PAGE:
FOCA is very concerned about the potential impacts of introduced species and the effect they can have on our quality of life in Ontario. We have already seen the impacts from the many existing and looming invasive species introductions, including forest pests like the Emerald Ash Borer, aquatics like the Zebra Mussel and Asian Carp. These invaders have proven to alter the environment, damage our economy, and negatively impact our communities.
Join our campaign to “Stop the Spread”
May 2021 – FOCA supports the Province’s proposal to consider regulating the overland movement of boats between waterbodies, to help prevent the spread of invasive species. Learn more, and join our campaign to Stop the Spread. Submit a letter of support by June 7, 2021, using the template on our campaign webpage.
- read FOCA’s letter to MNRF supporting the regulation of Clean, Drain, Dry within the Invasive Species Act.
- review the proposal to revise the Invasive Species Act (ERO 019-3465), posted on the Environmental Registry of Ontario.
June 1, 2021 – FOCA hosted a ‘lunch and learn’ webinar about Invasive Species and Boater Pathways, with our partner Colin Cassin of the Invasive Species Centre. FOCA Members are encouraged to watch (and share) the webinar or the slides with fellow members!
How can you help prevent the spread of invasive species in cottage country?
Some general best practices are:
- garden using only non-invasive plants
- dispose of bait properly
- buy firewood locally
- inspect and clean your boat & motor when changing water bodies
Download and share FOCA’s Invasive Species info sheet (pdf; 2 pages)
Find out more about invasive species in Ontario: click here for a link to the Cottager Action Plan that you can also download and share.
Other Invasive Species Resources:
- Phragmites (FOCA webpage)
- Gypsy moth (FOCA webpage)
- Asian carps (FOCA webpage)
- Zebra mussels (FOCA webpage)
- Giant Hogweed (pdf; 2 pages)
- Round Goby (pdf; 2 pages)
- Grow Me Instead Guides (pdf) Choose non-invasive plants for your property with the help of these guides
- Invasive Species fact sheets from the Ontario Ministry of Natural Resources and Forestry
Know what to look for and then take action!
If you identify any invading species near your cottage call the Invading Species hotline at 1-800-563-7711 or visit Ontario’s Invading Species Awareness Program.
July 2020 – read about Starry Stonewort in Kawarthas waterbodies (Drew Monkman)
February 2020 – Ontario’s Invasive Species Act, 2015 is the subject of an Environmental Bill of Rights posting open from February 13, 2020 until April 14, 2020, and relates to listing 13 more species as invaders within the Act. In addition, MNRF wants to determine if current education focused on Clean, Drain, Dry principles and practices should be made mandatory through regulation under the Act.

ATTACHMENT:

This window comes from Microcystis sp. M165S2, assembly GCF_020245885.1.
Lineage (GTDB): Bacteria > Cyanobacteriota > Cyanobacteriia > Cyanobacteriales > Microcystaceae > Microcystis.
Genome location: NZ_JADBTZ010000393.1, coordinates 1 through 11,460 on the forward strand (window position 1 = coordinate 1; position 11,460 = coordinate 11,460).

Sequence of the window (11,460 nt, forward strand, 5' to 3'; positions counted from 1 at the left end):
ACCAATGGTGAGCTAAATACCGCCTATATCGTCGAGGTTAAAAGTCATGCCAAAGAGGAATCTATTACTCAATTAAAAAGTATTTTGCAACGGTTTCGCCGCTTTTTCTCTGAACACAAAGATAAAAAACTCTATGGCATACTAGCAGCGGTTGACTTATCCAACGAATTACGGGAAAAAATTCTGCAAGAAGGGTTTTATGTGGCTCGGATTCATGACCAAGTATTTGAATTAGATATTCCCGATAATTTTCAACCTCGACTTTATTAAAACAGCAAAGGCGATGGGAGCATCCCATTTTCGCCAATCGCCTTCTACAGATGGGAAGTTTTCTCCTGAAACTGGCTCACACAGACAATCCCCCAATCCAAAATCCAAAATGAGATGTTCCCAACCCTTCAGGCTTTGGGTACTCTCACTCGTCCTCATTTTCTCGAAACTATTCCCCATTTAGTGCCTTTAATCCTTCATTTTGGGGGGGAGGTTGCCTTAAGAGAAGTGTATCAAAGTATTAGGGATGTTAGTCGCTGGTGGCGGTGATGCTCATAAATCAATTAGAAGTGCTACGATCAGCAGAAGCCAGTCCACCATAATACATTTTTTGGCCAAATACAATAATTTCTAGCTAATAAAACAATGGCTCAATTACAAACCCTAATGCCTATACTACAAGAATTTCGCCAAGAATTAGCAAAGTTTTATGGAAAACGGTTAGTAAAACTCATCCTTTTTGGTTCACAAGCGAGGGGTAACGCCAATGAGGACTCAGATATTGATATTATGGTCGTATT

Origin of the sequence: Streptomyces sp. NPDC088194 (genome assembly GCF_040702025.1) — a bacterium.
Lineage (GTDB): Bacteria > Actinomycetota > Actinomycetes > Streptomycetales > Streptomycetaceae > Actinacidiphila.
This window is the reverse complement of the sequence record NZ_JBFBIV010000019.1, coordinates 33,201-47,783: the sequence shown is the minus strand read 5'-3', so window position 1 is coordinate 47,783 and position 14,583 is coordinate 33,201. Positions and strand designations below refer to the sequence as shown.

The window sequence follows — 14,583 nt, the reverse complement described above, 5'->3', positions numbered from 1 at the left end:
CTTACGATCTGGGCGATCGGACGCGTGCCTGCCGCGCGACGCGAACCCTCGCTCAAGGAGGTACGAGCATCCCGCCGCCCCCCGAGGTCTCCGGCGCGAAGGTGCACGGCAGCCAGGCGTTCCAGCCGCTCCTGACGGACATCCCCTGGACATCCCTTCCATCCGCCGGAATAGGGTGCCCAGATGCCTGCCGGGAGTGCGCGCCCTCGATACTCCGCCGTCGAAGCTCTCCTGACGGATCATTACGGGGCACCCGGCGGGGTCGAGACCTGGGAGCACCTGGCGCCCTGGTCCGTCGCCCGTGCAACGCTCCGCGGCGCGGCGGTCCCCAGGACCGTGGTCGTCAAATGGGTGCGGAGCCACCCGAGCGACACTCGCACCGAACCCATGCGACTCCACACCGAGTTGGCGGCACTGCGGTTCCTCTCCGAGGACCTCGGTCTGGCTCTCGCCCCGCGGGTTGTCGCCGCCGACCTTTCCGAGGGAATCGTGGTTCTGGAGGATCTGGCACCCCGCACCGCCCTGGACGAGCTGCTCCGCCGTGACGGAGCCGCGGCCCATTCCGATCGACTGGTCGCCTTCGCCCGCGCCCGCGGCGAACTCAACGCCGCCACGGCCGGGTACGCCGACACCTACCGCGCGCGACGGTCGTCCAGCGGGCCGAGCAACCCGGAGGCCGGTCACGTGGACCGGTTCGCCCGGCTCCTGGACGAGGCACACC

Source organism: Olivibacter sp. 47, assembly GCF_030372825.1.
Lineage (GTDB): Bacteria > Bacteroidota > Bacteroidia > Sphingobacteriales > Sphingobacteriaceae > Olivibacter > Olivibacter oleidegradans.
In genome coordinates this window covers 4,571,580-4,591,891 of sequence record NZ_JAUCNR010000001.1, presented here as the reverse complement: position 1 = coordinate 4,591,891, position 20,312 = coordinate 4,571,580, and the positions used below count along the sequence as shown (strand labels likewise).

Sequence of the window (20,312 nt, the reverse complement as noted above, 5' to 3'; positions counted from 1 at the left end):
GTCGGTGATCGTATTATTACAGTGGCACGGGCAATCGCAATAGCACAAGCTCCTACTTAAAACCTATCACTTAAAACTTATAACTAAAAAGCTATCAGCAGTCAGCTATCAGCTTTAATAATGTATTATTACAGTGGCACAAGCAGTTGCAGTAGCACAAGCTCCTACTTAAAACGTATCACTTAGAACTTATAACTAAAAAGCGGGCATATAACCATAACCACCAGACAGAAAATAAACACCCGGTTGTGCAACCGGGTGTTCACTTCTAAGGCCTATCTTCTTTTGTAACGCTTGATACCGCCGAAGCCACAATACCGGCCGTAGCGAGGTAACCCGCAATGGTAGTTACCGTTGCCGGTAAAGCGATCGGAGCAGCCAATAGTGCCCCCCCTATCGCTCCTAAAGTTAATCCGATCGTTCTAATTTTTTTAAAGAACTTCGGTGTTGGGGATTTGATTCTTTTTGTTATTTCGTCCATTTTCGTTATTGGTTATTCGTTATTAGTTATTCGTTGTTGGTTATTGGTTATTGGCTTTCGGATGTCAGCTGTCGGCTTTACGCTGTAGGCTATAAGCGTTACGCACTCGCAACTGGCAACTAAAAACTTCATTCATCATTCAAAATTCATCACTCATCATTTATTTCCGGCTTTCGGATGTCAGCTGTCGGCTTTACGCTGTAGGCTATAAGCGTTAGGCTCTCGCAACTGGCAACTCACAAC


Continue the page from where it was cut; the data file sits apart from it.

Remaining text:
February 21, 2020 – Saskatchewan Releases New Aquatic Invasive Species Strategy – This new Strategy (PDF 19 pages, 1.5MB) recognizes that prevention is the most economically effective approach, and has a focus on partnerships to support education, awareness, prevention, early detection and management.Aug.7, 2019 – Meet the ‘Most Wanted’ Invaders of Lake Simcoe. Click here for the article.
December 2017 – Collaborative fights Phragmites with international approach. Read the article from the International Joint Commission (IJC) here.
April 2017 – planning your garden? Read this Toronto Star article about plant selection, and avoiding invasives
February 2017 – the film “Making Waves: Battle for the Great Lakes” is a documentary about invasive species. Watch the trailer here.
A Case Study:
September 2016 – (The University of Wisconsin) Trophic Cascades / Unforeseen impacts of invasive species – Milwaukee and the National Park Service has been helping to research the causes of botulism poisoning in birds along the shores of Sleeping Bear Dunes National Lakeshore Park. Leading this team is Dr. Harvey Bootsma. In describing the impacts of invasive species (quagga mussels) on the state of Lake Michigan, Dr. Bootsma was quoted saying:
“…if you went to Yellowstone Park and the bison were gone, there would be an uproar it would be really obvious and the Park just wouldn’t be the same. Yet the changes to Lake Michigan have been far more dramatic than that. If you looked at the change in species in the lake over the last 20 years – it’s a whole new system. Most of the public – and most policy makers – aren’t really fully aware how dramatic these changes are, and how fundamentally the lake has changed…”